Apologists Of Minority Extremism Are Misreading Prayagraj Police’s Tweet For Falsely Declaring ‘No Communal Motive’ In Loten Nishad’s Murder 

Apologists Of Minority Extremism Are Misreading Prayagraj Police’s Tweet For Falsely Declaring ‘No Communal Motive’ In Loten Nishad’s Murder The Prayagraj Police’s tweet.
Snapshot
  • After journalists and Twitter users began to post news of Loten Nishad’s murder, the Twitter account of Prayagraj Police went on a spree responding to such posts.

    The apologists of minority extremism, however, are misinterpreting the police’s response and misleading their followers into believing that the murder had no communal motive.

A 28-year-old man named Loten Nishad from Bakshi Morha village of Prayagraj district in Uttar Pradesh was killed by a group of neighbours on 5 April.

On the statement of his brother Birju and preliminary investigation, the police booked six to seven unidentified and 10 identified accused, namely Sadiq, Sebu, Zakir, Noor Akhtar, Naushad (two accused are named Naushad), Shadaab, Farooq, Naushad and Farhan.

As per Birju and other eye-witnesses, the Muslim men killed Loten in revenge after a member of the Nishad community commented that leaders of Muslim organisation ‘Tablighi Jamaat’ have spread Covid-19 virus across India.

The communal killing created tension in the area and heavy police force had to be deployed. On the directions of Chief Minister Yogi Adityanath, the accused have been booked under National Security Act.

The news was picked up by a number of publications. Several journalists posted the news on social media, along with videos of the gory killing.

The Twitter account of Prayagraj Police soon went on a spree responding to such journalists.

The apologists of minority extremism, however, are misinterpreting the police’s response and misleading their followers into believing that the murder had no communal motive.

Here’s how it unfolded:

When the local media first broke the news, the Prayagraj Police Twitter handle, @prayagraj_pol, responded to the verified Twitter handle of IS Range Prayagraj saying that the case is being investigated by police officials.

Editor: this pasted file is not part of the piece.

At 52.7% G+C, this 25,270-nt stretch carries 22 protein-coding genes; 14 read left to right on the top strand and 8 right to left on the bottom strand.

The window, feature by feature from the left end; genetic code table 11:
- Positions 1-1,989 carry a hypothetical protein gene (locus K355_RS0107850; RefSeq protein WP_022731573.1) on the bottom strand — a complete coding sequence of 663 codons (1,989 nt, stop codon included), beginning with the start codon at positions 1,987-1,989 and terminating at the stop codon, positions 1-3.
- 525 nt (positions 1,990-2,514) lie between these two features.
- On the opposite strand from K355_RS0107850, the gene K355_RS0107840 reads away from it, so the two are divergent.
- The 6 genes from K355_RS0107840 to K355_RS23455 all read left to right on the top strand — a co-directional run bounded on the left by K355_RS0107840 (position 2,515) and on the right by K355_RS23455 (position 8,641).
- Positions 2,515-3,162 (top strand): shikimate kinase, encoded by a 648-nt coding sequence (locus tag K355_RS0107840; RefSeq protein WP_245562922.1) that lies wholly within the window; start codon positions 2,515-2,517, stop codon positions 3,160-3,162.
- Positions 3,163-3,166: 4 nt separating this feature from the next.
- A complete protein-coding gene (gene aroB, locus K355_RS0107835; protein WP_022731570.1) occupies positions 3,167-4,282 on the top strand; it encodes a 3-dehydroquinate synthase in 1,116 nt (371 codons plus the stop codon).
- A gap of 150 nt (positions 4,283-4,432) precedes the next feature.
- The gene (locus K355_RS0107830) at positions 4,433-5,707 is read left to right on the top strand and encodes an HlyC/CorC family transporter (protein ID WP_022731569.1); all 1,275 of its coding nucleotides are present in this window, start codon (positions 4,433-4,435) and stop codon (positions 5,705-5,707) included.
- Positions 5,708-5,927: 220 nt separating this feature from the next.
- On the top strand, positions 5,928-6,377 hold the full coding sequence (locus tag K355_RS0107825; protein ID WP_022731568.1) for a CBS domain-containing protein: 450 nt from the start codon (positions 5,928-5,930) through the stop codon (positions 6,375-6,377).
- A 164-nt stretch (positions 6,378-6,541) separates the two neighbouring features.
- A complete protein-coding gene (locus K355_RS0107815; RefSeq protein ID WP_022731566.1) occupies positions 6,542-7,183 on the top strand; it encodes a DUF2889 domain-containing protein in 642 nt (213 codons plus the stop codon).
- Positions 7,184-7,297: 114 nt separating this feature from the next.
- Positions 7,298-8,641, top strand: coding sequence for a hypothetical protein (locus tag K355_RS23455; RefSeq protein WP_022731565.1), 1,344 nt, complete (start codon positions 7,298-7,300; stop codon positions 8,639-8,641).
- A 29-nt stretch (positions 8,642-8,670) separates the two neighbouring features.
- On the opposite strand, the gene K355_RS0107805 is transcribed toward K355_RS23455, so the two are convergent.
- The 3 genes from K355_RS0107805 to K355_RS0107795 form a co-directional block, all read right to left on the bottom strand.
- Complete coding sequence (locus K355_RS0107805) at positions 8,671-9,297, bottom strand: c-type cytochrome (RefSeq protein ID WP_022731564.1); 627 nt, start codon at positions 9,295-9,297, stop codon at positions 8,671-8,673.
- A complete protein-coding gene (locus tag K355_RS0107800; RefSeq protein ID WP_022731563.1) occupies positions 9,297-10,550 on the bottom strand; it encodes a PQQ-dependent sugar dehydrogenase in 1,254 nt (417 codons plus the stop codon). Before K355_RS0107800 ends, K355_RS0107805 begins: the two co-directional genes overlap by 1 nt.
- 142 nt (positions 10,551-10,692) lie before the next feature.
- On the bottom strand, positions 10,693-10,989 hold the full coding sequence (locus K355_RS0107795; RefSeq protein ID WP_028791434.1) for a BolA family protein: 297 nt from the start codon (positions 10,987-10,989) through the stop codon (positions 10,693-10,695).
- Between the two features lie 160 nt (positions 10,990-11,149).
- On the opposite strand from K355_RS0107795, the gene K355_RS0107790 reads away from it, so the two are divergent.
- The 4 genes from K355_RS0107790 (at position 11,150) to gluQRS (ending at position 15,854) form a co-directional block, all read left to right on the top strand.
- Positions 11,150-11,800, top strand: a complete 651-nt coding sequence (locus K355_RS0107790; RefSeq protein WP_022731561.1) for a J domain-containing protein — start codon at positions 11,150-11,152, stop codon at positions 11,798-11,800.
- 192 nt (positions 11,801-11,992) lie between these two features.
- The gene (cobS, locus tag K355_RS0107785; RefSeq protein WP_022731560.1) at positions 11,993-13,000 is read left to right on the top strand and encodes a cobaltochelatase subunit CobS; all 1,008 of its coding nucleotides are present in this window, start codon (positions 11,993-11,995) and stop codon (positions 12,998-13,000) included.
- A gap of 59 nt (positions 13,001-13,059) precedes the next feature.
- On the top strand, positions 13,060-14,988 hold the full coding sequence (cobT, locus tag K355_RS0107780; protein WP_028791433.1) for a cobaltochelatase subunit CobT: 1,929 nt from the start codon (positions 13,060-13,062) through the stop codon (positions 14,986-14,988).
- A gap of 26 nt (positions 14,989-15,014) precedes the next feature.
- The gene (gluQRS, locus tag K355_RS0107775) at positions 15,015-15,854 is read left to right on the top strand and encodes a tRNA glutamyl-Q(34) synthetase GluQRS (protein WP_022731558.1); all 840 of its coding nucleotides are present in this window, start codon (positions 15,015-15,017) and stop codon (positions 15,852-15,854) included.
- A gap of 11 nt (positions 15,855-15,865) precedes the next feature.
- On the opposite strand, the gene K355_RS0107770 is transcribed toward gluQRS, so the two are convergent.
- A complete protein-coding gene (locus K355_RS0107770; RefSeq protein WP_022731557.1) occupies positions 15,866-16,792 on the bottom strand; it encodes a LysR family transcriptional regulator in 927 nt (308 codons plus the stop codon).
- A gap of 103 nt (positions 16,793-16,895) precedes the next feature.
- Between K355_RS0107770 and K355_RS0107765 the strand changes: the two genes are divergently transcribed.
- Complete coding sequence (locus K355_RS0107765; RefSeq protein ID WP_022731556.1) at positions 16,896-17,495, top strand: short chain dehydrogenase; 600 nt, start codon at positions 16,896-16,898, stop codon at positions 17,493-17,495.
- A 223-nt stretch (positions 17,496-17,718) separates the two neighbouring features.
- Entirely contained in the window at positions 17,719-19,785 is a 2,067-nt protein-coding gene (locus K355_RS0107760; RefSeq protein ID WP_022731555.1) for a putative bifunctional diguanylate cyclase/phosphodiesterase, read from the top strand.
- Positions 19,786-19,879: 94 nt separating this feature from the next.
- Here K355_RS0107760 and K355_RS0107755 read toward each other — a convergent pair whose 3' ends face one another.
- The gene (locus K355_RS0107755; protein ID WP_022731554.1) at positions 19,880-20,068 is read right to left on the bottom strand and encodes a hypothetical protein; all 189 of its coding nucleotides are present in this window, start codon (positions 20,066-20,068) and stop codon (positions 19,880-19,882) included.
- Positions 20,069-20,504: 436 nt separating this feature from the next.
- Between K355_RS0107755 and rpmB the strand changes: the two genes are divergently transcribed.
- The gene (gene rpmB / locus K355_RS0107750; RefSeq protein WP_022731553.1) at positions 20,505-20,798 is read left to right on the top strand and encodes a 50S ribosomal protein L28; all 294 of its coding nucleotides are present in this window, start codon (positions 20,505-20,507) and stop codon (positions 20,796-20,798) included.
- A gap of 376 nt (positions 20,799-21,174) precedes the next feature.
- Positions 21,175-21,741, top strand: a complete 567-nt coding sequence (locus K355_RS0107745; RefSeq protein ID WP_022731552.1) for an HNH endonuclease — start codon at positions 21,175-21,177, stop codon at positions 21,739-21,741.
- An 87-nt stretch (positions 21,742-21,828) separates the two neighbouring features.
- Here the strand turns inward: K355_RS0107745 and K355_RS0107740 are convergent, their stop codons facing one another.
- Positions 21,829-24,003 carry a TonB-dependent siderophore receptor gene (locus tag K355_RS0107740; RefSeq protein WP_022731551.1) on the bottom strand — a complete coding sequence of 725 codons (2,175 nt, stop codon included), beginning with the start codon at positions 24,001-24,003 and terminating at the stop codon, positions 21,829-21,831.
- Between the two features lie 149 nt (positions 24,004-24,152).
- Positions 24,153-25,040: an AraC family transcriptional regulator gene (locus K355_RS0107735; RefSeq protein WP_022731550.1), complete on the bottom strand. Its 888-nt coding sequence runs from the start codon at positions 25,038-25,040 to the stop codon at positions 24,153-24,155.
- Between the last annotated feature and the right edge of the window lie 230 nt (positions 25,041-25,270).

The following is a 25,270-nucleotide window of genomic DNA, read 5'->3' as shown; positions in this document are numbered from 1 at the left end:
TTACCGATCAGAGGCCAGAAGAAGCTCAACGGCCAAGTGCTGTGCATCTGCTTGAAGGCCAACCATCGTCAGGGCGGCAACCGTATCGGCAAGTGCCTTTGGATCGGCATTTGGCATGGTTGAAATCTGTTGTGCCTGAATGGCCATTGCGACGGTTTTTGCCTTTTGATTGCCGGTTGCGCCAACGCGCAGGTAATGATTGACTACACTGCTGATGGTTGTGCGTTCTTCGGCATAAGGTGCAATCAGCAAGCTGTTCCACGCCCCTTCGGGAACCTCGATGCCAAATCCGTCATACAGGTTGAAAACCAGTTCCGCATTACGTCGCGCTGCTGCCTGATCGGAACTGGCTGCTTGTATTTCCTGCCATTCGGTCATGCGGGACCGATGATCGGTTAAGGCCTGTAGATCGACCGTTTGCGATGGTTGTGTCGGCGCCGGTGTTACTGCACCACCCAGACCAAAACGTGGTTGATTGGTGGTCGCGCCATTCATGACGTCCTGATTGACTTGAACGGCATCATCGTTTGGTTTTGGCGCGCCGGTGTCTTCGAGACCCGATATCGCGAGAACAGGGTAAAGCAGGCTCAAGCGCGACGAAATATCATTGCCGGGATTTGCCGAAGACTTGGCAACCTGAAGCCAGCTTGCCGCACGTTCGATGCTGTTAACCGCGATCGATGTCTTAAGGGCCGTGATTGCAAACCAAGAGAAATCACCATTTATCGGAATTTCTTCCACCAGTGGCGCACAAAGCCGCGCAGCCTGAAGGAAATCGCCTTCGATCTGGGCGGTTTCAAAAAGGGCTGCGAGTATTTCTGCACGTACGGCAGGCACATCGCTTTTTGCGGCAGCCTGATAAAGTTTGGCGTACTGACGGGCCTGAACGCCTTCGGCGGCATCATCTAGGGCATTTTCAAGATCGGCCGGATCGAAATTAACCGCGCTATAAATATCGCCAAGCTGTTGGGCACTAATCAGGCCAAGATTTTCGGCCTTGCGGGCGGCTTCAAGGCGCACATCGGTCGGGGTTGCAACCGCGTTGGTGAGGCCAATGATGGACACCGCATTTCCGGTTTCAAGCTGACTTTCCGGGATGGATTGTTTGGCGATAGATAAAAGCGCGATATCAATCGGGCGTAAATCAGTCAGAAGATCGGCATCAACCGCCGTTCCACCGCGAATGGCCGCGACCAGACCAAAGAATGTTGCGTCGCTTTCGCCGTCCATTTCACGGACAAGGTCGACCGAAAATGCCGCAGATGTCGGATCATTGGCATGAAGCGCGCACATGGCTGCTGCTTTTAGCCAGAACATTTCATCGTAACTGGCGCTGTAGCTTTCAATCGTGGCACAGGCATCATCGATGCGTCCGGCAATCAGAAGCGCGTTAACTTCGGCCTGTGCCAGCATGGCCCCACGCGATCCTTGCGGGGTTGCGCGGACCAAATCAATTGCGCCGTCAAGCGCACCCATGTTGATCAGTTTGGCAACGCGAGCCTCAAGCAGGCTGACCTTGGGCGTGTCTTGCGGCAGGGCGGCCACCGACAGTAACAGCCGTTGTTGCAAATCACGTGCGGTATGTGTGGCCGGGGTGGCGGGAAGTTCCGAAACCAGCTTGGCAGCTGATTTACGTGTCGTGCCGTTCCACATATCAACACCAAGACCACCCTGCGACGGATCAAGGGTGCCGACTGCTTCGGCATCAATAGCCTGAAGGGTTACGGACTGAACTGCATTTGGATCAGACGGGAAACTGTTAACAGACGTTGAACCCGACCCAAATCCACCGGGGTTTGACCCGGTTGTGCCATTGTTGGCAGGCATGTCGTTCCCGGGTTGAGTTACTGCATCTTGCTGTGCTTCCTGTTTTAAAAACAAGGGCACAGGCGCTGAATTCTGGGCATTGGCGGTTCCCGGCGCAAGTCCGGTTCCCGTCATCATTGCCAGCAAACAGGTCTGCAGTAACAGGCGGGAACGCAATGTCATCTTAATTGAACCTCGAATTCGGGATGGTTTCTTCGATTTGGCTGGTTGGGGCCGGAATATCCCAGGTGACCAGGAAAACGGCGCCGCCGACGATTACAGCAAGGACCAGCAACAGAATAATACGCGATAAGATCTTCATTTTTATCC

Within minutes, the account, @prayagraj_pol, posted a video of Prayagraj Senior Superintendent of Police (SSP) giving a byte to news channels. The SSP is heard saying that a spat broke out between a Hindu and a Muslim group while they were reading newspaper together. The SSP says the accused is one Sonu.

The police’s handle then began to respond to every user, who posted the news, with a tweet that read (as translated), “FIR number 127/2020 registered at Kareli police station. Eight people arrested. No information regarding the association of the deceased’s or the accused’s side with Tablighi Jamaat has come to light. Investigations are being carried out.”

If one looks closely, the police are only stating that the accused do not belong to Tablighi Jamaat. The police are not denying that the motive of the crime was a comment made by the Hindu side against Tablighi Jamaat.

It’s not known why the police even came up with this clarification, given that none of the users that the police responded to alleged accused’s association with the Tablighi Jamaat in the first place.

Let’s look at some of the tweets that the police replied to:

Journalist Deepak Chaurasiya tweeted that a man in Prayagraj was killed for commenting on the Jamaat.

Did Chaurasiya claim that the accused were associated with the Jamaat? No. The police clarified anyway.

Journalist Vikas Bhadauria tweeted that Mohammad Sona and his associate killed Loten Nishad for commenting on the Jamaat.

Did Bhadauria claim that the accused were associated with the Jamaat? No. The police clarified anyway.

Journalist Gaurav Singh Sengar put out the remaining part of the SSP’s byte to the media, where he is heard saying that eye-witnesses indeed told him that the trigger for the murder was the comment on Tablighi Jamaat.

Interestingly, the SSP’s byte earlier posted by Prayagraj Police handle had cropped out this part.

Did Sengar claim that the accused were associated with the Jamaat? No. The police clarified anyway.

And on and on it went, until the apologists of minority extremism began to misuse the police’s clarification tweet and mislead their followers.

A columnist with the portal Theprint.in, Zainab Sikander, went on to falsely call the case as ‘fake news’. Sikander had earlier amplified misinformation that Muzaffarnagar Police ‘raped’ minor boys in Sadat madrassa. An FIR (first information report) was later registered by a madrassa teacher against the false allegations on the police by the media.

Actor Sushant Singh too announced that there is “no communal angle” in Nishad’s murder and misled his followers on what the police actually said.

Radio jockey Sayema too called the news of Nishad’s murder as ‘fake news’ by, again, misleading her followers about the content of the police’s tweet.

Journalist Marya Shakil too did the same.

And on and on it went. The apologists continue to whitewash the clear communal motive behind Nishad’s murder.

To know further about the case, read this detailed report by Swarajya.

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